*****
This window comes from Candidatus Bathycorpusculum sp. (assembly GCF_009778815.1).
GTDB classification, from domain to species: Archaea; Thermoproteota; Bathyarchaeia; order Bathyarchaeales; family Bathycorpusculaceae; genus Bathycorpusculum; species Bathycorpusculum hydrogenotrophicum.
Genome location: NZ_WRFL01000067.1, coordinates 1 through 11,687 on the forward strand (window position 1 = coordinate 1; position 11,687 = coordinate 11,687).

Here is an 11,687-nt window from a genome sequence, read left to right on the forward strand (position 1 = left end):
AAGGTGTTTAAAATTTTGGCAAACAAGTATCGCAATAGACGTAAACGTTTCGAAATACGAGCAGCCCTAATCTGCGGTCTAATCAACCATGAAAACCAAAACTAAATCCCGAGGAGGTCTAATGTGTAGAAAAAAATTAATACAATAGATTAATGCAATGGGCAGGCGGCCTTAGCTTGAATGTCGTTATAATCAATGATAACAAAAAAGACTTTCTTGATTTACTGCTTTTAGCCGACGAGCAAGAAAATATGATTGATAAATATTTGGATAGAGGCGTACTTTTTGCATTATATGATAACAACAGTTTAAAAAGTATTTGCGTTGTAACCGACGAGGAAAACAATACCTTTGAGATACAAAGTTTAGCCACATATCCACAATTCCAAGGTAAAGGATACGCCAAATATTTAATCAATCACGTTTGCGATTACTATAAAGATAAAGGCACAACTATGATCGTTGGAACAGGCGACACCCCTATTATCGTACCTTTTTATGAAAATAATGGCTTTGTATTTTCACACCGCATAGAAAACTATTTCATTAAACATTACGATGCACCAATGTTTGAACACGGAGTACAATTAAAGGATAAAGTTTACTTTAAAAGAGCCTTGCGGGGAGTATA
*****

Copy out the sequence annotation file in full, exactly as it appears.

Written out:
This window comes from Candidatus Bathycorpusculum sp. (assembly GCF_009778815.1).
GTDB classification, from domain to species: Archaea; Thermoproteota; Bathyarchaeia; order Bathyarchaeales; family Bathycorpusculaceae; genus Bathycorpusculum; species Bathycorpusculum hydrogenotrophicum.
Genome location: NZ_WRFL01000067.1, coordinates 1 through 11,687 on the forward strand (window position 1 = coordinate 1; position 11,687 = coordinate 11,687).

Here is an 11,687-nt window from a genome sequence, read left to right on the forward strand (position 1 = left end):
AAGGTGTTTAAAATTTTGGCAAACAAGTATCGCAATAGACGTAAACGTTTCGAAATACGAGCAGCCCTAATCTGCGGTCTAATCAACCATGAAAACCAAAACTAAATCCCGAGGAGGTCTAATGTGTAGAAAAAAATTAATACAATAGATTAATGCAATGGGCAGGCGGCCTTAGCTTGAATGTCGTTATAATCAATGATAACAAAAAAGACTTTCTTGATTTACTGCTTTTAGCCGACGAGCAAGAAAATATGATTGATAAATATTTGGATAGAGGCGTACTTTTTGCATTATATGATAACAACAGTTTAAAAAGTATTTGCGTTGTAACCGACGAGGAAAACAATACCTTTGAGATACAAAGTTTAGCCACATATCCACAATTCCAAGGTAAAGGATACGCCAAATATTTAATCAATCACGTTTGCGATTACTATAAAGATAAAGGCACAACTATGATCGTTGGAACAGGCGACACCCCTATTATCGTACCTTTTTATGAAAATAATGGCTTTGTATTTTCACACCGCATAGAAAACTATTTCATTAAACATTACGATGCACCAATGTTTGAACACGGAGTACAATTAAAGGATAAAGTTTACTTTAAAAGAGCCTTGCGGGGAGTATA